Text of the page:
During the discussion of Revelation in the fall of 1964, the Third Session, work was still in progress on the Collegiality schema, a detailed exposition of the unity of the pope and bishops operating together in the governance of the Church. In his opening remarks to the Third Session, Pope Paul VI had stated that episcopal [bishops’] collegiality “will certainly be what distinguishes this solemn and heroic synod in the memory of future ages.” All the same, there was a small but virulent opposition, a fair amount of it in the Curia that was managing the Council.
The public position of the minority held that a statement on the importance of the college of bishops was “premature,” that it was a very recent concern of some bishops and theologians and would be a great confusion to the faithful. Part of the actual concern of the minority resembled an appeal to Einstein’s rules of physics: if the bishops get more power, the pope will have less; they seem to have overlooked the fact that the pope enjoyed his power precisely as Bishop of Rome in communion with his brethren as Peter did with the body of the Twelve.
Moreover, the minority failed to recall the history of the Church. This error would come back to haunt them in a rather dramatic fashion on the floor. Even Vatican I (1870), which defined the doctrine of papal infallibility, had planned a treatment on the teaching authority of bishops as a whole, but war in Italy had caused Vatican I to disband before its other work had been done. When the full Council of Vatican II discussed the revised collegiality schema on September 21, 1964, the Curia assigned one of its own, Archbishop Pietro Parente, to present the minority position. What was unknown to about everyone at this juncture was that Parente, who had worked with and voted with the Curia through the Council, was now having second thoughts.
When he took the floor, Parente stated that he was now going to speak as a bishop, and not as an officer of the Curia. He admitted that the concept of collegiality had caused “no little terror” [sic] among his colleagues who feared a diminution of papal power, and that many in the Curia had advised Pope John XXIII to avoid discussing collegiality entirely during Vatican II. But it is his theological words that carried the day: “If there is difficulty in explaining the relation between the sacred powers of the pope and those exercised by the bishops, this is not to be wondered at, since we are not dealing with a human society, but with the Church of Christ, a mystery that can only be elucidated by the theological vision of a Saint Augustine and the early Church Fathers, who adhered to the teaching of St. Paul concerning the Church as a mystical body, and thus came much closer to expressing the mind of Christ.”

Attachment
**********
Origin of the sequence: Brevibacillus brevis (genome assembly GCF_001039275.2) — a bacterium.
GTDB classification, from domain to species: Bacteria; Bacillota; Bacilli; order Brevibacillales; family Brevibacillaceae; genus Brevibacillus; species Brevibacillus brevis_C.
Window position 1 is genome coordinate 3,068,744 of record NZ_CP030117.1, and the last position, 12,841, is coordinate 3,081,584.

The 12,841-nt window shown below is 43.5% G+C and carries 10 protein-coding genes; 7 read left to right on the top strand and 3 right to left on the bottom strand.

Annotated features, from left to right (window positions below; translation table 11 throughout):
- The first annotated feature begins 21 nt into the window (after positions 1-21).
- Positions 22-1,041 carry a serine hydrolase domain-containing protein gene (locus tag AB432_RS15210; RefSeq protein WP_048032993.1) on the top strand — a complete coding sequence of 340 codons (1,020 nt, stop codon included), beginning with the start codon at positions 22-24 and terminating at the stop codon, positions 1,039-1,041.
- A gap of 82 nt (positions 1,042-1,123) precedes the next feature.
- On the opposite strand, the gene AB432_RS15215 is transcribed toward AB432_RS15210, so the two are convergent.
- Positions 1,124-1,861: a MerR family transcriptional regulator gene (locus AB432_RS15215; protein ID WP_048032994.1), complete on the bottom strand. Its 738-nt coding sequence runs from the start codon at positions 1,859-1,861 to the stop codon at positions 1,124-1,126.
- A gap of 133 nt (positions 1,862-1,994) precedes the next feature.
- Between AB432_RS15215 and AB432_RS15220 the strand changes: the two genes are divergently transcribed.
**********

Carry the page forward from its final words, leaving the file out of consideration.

Parente actually accomplished three things here that shaped the future of the Council. His description of the works of the Curia was the first public verbal description of what many of the Church fathers had feared or suspected, and thus the assembled bishops felt greater confidence for future discussions. Second, Parente called into question the scholastic or systematic ways of doing theology on such matters as powers of popes and bishops. The scholastic method, or scholasticism, had ruled supreme in Catholic institutions and universities between roughly 1100-1700, and was, in fact, the operating theological method of the Curia and some of the venerable seminaries in Rome itself.
Third, Parente employed a newer method of doing theology—with a much greater emphasis upon Scripture, Christology and History. In the 1960’s such a method was popularly called “the new theology” although in a number of European Catholic universities and seminaries this method had been discussed and ultimately accepted as the common method of thought and research since before 1900, though condemned by the Church, possibly to restrain anyone from doing what Archbishop Parente was doing at the Council . In our situation here, Parente was asking the bishops a simple question: do we rest our vote on the internal logic of scholastic propositions, or do we take our cue from the New Testament, the sacramental leadership models of the formative years of the Church, and the writings and leadership models of St. Augustine, for example, Church Father and bishop of Hippo in North Africa. In fairness, the debate was much more detailed, but I simplified here for the sake of clarity.
On a more humorous note, when this schema came up for vote, the ballot was complex. Rynne observes that some bishops were instructed by Curial managers to vote against collegiality. The ballot, however, had about a dozen propositions, so to play it safe some bishops voted no to everything. When the balloting results were announced, it turned out that 90 bishops had voted against the infallibility of the pope, which sent the assembly into uproarious laughter. The main points of the collegiality schema passed easily.
Another issue under serious debate was whether the Third Session of 1964 would be the final session of the Council. The present session was moving at a greater clip than the first two. There was considerable division on the question. For example, the Canadian bishops were in favor of wrapping up, while United States bishops as a rule favored another session in 1965. In the end, there was considerable anxiety that a fair number of schemas had not yet made the floor, most notably those on the Laity and another entitled “The Church in the Modern World.” Eventually the determination was made for a fourth session in 1965, and thus one of the Council’s most famous documents, Gaudium et Spes, “joy and hope,” would see the light of day and world-wide fame on the very last day of the Council.